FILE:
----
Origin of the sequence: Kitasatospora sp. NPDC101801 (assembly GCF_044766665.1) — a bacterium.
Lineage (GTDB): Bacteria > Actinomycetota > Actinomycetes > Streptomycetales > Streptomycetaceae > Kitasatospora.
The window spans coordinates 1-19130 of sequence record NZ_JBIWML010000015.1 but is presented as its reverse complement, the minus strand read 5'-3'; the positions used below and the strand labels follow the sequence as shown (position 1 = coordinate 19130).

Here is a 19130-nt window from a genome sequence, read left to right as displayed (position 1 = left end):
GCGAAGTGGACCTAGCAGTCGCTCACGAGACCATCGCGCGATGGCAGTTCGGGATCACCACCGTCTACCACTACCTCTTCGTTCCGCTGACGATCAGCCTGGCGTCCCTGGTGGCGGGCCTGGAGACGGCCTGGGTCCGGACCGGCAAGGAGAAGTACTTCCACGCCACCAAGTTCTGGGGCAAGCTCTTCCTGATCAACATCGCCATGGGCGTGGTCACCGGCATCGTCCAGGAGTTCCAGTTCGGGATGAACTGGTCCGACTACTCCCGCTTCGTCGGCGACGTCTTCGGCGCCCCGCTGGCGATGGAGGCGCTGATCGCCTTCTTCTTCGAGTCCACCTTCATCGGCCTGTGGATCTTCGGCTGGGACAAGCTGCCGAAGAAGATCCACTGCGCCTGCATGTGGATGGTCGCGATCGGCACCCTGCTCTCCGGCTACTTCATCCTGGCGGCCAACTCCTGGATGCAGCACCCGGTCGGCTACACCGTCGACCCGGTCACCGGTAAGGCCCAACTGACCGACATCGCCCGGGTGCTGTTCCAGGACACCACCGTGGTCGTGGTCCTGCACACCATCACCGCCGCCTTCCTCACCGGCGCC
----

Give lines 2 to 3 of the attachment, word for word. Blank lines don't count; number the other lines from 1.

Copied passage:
Lineage (GTDB): Bacteria > Actinomycetota > Actinomycetes > Streptomycetales > Streptomycetaceae > Kitasatospora.
The window spans coordinates 1-19130 of sequence record NZ_JBIWML010000015.1 but is presented as its reverse complement, the minus strand read 5'-3'; the positions used below and the strand labels follow the sequence as shown (position 1 = coordinate 19130).